A workshop Tuesday on ocean acidification and rising sea levels offered a peek into Grays Harbor’s potential future, and aimed to start a conversation about turning the challenges of climate change into opportunities.
Brad Warren, director of Global Ocean Health, said he hopes to change the way people think about climate change.
“The language is loss, ‘We’re going to lose this much land,’ ” Warren said. “Well, if you look at this from the ocean point of view, which is where a fair number of people around here make a living, there’s going to be a fair number of opportunities there.”
That change may prove to be a challenge of its own. About 30 people attended the workshop, mostly agency officials joined by a few interested residents and local policymakers. Nearly all had ideas, concerns and questions about climate change, but few were ready to focus on the suggestion of creating new industries, like harvesting underwater plants.
“It’s a beginning. And that’s probably enough,” Warren said. “It will be really interesting to come back and track this conversation as it matures over time. I think it’s really clear that people are ready to think hard about sea level rise, and that’s pretty complicated by itself. And there’s a lot of resistance to thinking about how it interacts with another complicated process” like ocean acidification.
Todd Sandell of the Wild Fish Conservancy offered one tool in increasing that understanding locally. He and Andrew McAninch were initially only researching data on juvenile salmon habitat in the Grays Harbor area.
“It became rapidly apparent … that the elephant in the room that people weren’t really talking about is sea level rise,” Sandell said. “That’s going to undermine a lot of the work that’s been done over past decades, putting in tide gates and things like that.”
In 2012, the conservancy used lidar data from the Federal Emergency Management Agency to build a better model of what climate change could look like on the Harbor.
Sandell and McAninch modeled out to 2100. Compared to Grays Harbor in 1981, when modeling started, the 2100 Grays Harbor will lose 83 percent of its mud flats, have 2.4 times the salt marsh and six times as much irregularly flooded marsh area. Traditional marsh will be 26 times larger.
Forested swamp land showed a 97 percent reduction as a result of sea level rise, Sandell said. Goose and Sand islands would be completely underwater.
Sandell said as salt water penetrates deeper and deeper into the Harbor and into the sloughs, trees may die because they can’t tolerate the salinity. That may lead to further collapse during flooding.
In Willapa Harbor, Sandell said the numerous dikes might lead to good habitats for various sea creatures that like shallow water for about 25 years. After that, he said, the dikes will create more problems than they solve.
“That’s one of the reasons you can’t just build a bunch of dikes and say, ‘We won’t move an inch,’ ” Sandell said. “I wouldn’t want to fight the ocean that much.”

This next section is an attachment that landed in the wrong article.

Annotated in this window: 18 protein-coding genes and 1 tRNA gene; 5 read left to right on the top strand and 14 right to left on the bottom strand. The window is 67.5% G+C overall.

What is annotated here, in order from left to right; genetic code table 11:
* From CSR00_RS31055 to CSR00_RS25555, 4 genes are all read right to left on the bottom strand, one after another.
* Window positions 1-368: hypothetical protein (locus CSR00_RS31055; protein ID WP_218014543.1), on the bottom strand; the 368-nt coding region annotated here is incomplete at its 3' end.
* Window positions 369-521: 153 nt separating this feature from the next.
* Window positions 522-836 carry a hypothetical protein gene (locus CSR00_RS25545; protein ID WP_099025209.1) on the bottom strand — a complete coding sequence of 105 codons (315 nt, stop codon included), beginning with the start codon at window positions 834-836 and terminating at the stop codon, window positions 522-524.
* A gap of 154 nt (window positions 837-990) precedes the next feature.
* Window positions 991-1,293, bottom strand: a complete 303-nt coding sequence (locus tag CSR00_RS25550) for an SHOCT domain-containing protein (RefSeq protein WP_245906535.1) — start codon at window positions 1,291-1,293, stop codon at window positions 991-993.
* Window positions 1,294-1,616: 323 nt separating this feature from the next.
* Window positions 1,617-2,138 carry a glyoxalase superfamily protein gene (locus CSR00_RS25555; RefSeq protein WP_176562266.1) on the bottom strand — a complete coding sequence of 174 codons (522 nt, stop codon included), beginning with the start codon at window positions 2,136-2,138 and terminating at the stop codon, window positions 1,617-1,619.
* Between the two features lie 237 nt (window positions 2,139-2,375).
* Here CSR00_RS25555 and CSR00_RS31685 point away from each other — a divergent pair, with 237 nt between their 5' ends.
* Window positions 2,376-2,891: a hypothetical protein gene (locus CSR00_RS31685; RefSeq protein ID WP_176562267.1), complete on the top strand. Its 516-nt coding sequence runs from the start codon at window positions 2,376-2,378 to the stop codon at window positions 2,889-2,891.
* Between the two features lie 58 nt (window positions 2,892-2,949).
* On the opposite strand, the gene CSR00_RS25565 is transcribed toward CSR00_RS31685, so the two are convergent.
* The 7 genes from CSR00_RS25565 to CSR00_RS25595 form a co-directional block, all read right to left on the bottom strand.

One of the challenges in getting a clear picture of what the Twin Harbors might look like with rising oceans is limited by data. Scientists don’t have a clear picture of what the underwater landscape looks like.
Sandell said the model they used has a vertical error of one to three meters, meaning the elevations they used for their modeling could have some significant variation from where the ground actually is. That translates to some potentially significant differences in the horizontal borders they project. Still, it’s a significant improvement in accuracy over previous models.
Getting clearer and clearer pictures of what’s happening to the habitat around us is the only way we’ll ever start to cope with the many and varied impacts of climate change, Warren said.
“I thought a really important thing somebody brought up today is that the perception of urgency is not really there, around either sea level rise or ocean acidification,” Warren said. “In order to get county governments to address this issue, when they can’t see their own interests at risk now, it’s a really important challenge. I would argue that the challenge there is not that there is no change affecting their interests, nor that that change is not urgent. It’s that we don’t have the observing systems in place to be able to see what’s happening to us.”
Coastline changes may actually present more opportunity for burying carbon.
About 0.5 percent of ocean area roughly matches the carbon absorption of all the world’s forests. Salt marsh buries 10 times as much carbon per acre every year than a Brazilian rainforest, Warren said.
In Asia, harvesting underwater plants that thrive in acidic water is already a $7 billion per year industry, cleaning the water at the same time.
With better information, policy makers will be able to take advantage of opportunities like that, using better planning for coastlines and flood plains.
“People are really intelligent when they can see what’s happening to them. We’re not very intelligent when we can’t see,” he added.